Other Problems with Burning Green Wood
- It is hard to keep the fire going: Green wood is hard to get burning as the water must be evaporated out of the wood before the wood can burn. This takes a lot of heat, heat which is used up in the evaporation process instead of sustaining combustion. Frequently, a fire made with green wood will go out before the wood is completely burned up. It requires constant tending to keep the fire going and is a hassle to deal with.
- It can smoke up your house: The thick cool smoke from burning green wood does not draft nearly as well as the fire from seasoned wood and can sometimes roll out of the fireplace into your house instead of going up the chimney, especially when first starting the fire.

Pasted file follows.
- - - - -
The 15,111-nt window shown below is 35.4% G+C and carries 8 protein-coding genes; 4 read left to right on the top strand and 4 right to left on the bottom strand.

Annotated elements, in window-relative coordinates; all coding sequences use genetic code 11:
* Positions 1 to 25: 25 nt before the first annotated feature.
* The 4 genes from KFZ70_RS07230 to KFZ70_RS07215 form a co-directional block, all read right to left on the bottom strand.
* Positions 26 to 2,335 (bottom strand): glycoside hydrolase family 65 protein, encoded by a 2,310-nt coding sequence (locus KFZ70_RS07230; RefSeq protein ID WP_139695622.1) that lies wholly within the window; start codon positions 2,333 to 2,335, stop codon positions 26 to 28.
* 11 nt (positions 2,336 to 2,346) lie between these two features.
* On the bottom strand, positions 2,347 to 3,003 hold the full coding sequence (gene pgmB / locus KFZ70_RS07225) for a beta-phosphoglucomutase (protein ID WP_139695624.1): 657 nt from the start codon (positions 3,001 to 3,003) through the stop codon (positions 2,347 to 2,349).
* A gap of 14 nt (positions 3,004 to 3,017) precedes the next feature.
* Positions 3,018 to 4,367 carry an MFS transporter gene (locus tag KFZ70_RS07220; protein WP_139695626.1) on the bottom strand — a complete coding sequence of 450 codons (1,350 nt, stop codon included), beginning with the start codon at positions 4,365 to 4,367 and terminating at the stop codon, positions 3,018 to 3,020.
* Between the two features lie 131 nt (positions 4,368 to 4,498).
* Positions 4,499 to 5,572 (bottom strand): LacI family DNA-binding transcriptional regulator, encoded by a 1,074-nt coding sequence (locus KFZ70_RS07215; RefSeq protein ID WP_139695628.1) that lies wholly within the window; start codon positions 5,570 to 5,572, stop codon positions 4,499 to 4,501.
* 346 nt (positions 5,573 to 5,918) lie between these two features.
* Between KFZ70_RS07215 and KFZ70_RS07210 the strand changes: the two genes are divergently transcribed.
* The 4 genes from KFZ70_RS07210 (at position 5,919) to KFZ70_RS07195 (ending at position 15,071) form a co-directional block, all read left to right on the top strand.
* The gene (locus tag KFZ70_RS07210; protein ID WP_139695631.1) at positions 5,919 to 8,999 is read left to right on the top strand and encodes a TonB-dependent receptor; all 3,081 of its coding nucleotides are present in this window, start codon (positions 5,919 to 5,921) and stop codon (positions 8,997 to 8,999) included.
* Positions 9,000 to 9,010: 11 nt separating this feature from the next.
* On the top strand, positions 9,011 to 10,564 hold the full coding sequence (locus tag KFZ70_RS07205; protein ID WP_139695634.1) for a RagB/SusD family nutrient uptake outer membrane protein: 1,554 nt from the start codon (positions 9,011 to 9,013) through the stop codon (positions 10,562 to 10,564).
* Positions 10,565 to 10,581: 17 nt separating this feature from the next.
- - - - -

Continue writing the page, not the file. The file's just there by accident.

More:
- It is corrosive: Water reacts with creosote and forms acids, sulfuric and hydrochloric acids to name a couple. Not only are these acids a toxic irritant, but they can also corrode your chimney. A metal chimney can be damaged to the point of perforation and liner failure, even stainless liners that normally do not rust. A masonry chimney will suffer deterioration of the mortar in the flue joints and smoke chamber resulting in gaps that allow heat and smoke into the home structure. Chimneys are not cheap to fix. It is best to avoid this problem.
- It can ruin your draft: As creosote builds up in the chimney it narrows the size of the flue and causes turbulence due to it creating an uneven surface. It makes it harder for the smoke to flow upward out of the chimney which creates the draw that pulls in fresh air to feed the fire.
- It causes chimney fires: The biggest risk of burning green wood is a chimney fire. Chimney fires are violent and more often than not, devastating. When you constantly burn green wood, it is not a question of if you will have a chimney fire but when. Chimney fires can and do destroy homes and kill people every year. Even if you get lucky and your home and family survive a chimney fire, you will need costly repairs on your chimney before you can use it again.